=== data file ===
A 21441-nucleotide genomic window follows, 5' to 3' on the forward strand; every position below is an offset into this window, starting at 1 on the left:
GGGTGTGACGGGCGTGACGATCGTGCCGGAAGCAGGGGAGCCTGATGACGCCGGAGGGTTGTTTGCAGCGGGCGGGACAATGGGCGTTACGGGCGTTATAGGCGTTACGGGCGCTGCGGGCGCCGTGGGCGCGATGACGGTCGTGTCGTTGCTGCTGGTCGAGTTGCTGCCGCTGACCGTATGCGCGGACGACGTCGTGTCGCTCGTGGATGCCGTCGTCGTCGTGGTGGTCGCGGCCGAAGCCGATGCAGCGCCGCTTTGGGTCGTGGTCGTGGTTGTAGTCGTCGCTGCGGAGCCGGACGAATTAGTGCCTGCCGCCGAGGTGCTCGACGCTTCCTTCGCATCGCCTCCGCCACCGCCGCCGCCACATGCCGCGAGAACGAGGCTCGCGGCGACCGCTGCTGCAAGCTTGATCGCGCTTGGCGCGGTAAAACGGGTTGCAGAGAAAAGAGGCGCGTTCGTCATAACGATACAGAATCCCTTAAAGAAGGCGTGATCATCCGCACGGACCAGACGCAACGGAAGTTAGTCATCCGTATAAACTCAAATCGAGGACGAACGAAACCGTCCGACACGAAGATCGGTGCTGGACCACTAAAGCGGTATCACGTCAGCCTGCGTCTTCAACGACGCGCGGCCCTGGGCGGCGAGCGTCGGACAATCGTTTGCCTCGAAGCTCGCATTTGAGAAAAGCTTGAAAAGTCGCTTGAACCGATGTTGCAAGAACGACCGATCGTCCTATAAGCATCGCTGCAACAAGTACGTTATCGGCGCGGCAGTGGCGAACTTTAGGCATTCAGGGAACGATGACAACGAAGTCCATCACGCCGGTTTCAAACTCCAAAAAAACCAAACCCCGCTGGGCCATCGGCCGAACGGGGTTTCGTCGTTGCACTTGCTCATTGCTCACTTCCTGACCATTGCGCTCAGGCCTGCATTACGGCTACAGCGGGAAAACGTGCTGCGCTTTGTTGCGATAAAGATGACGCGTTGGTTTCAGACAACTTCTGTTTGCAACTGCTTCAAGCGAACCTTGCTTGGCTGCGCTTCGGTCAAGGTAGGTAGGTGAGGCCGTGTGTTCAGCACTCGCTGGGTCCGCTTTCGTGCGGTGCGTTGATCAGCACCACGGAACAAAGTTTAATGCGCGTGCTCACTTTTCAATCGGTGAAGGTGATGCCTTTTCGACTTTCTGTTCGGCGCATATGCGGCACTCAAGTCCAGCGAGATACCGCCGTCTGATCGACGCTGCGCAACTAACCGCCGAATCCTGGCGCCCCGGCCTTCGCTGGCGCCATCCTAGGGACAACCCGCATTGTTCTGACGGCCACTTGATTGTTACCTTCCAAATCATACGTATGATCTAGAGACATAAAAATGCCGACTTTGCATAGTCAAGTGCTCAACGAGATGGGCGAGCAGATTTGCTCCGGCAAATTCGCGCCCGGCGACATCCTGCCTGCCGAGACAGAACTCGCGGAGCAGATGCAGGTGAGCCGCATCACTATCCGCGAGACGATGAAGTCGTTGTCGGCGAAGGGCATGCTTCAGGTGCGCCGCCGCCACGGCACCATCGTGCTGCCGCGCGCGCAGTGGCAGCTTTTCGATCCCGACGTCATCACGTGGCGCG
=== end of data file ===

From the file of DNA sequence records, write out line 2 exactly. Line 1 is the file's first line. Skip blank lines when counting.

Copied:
GGGTGTGACGGGCGTGACGATCGTGCCGGAAGCAGGGGAGCCTGATGACGCCGGAGGGTTGTTTGCAGCGGGCGGGACAATGGGCGTTACGGGCGTTATAGGCGTTACGGGCGCTGCGGGCGCCGTGGGCGCGATGACGGTCGTGTCGTTGCTGCTGGTCGAGTTGCTGCCGCTGACCGTATGCGCGGACGACGTCGTGTCGCTCGTGGATGCCGTCGTCGTCGTGGTGGTCGCGGCCGAAGCCGATGCAGCGCCGCTTTGGGTCGTGGTCGTGGTTGTAGTCGTCGCTGCGGAGCCGGACGAATTAGTGCCTGCCGCCGAGGTGCTCGACGCTTCCTTCGCATCGCCTCCGCCACCGCCGCCGCCACATGCCGCGAGAACGAGGCTCGCGGCGACCGCTGCTGCAAGCTTGATCGCGCTTGGCGCGGTAAAACGGGTTGCAGAGAAAAGAGGCGCGTTCGTCATAACGATACAGAATCCCTTAAAGAAGGCGTGATCATCCGCACGGACCAGACGCAACGGAAGTTAGTCATCCGTATAAACTCAAATCGAGGACGAACGAAACCGTCCGACACGAAGATCGGTGCTGGACCACTAAAGCGGTATCACGTCAGCCTGCGTCTTCAACGACGCGCGGCCCTGGGCGGCGAGCGTCGGACAATCGTTTGCCTCGAAGCTCGCATTTGAGAAAAGCTTGAAAAGTCGCTTGAACCGATGTTGCAAGAACGACCGATCGTCCTATAAGCATCGCTGCAACAAGTACGTTATCGGCGCGGCAGTGGCGAACTTTAGGCATTCAGGGAACGATGACAACGAAGTCCATCACGCCGGTTTCAAACTCCAAAAAAACCAAACCCCGCTGGGCCATCGGCCGAACGGGGTTTCGTCGTTGCACTTGCTCATTGCTCACTTCCTGACCATTGCGCTCAGGCCTGCATTACGGCTACAGCGGGAAAACGTGCTGCGCTTTGTTGCGATAAAGATGACGCGTTGGTTTCAGACAACTTCTGTTTGCAACTGCTTCAAGCGAACCTTGCTTGGCTGCGCTTCGGTCAAGGTAGGTAGGTGAGGCCGTGTGTTCAGCACTCGCTGGGTCCGCTTTCGTGCGGTGCGTTGATCAGCACCACGGAACAAAGTTTAATGCGCGTGCTCACTTTTCAATCGGTGAAGGTGATGCCTTTTCGACTTTCTGTTCGGCGCATATGCGGCACTCAAGTCCAGCGAGATACCGCCGTCTGATCGACGCTGCGCAACTAACCGCCGAATCCTGGCGCCCCGGCCTTCGCTGGCGCCATCCTAGGGACAACCCGCATTGTTCTGACGGCCACTTGATTGTTACCTTCCAAATCATACGTATGATCTAGAGACATAAAAATGCCGACTTTGCATAGTCAAGTGCTCAACGAGATGGGCGAGCAGATTTGCTCCGGCAAATTCGCGCCCGGCGACATCCTGCCTGCCGAGACAGAACTCGCGGAGCAGATGCAGGTGAGCCGCATCACTATCCGCGAGACGATGAAGTCGTTGTCGGCGAAGGGCATGCTTCAGGTGCGCCGCCGCCACGGCACCATCGTGCTGCCGCGCGCGCAGTGGCAGCTTTTCGATCCCGACGTCATCACGTGGCGCG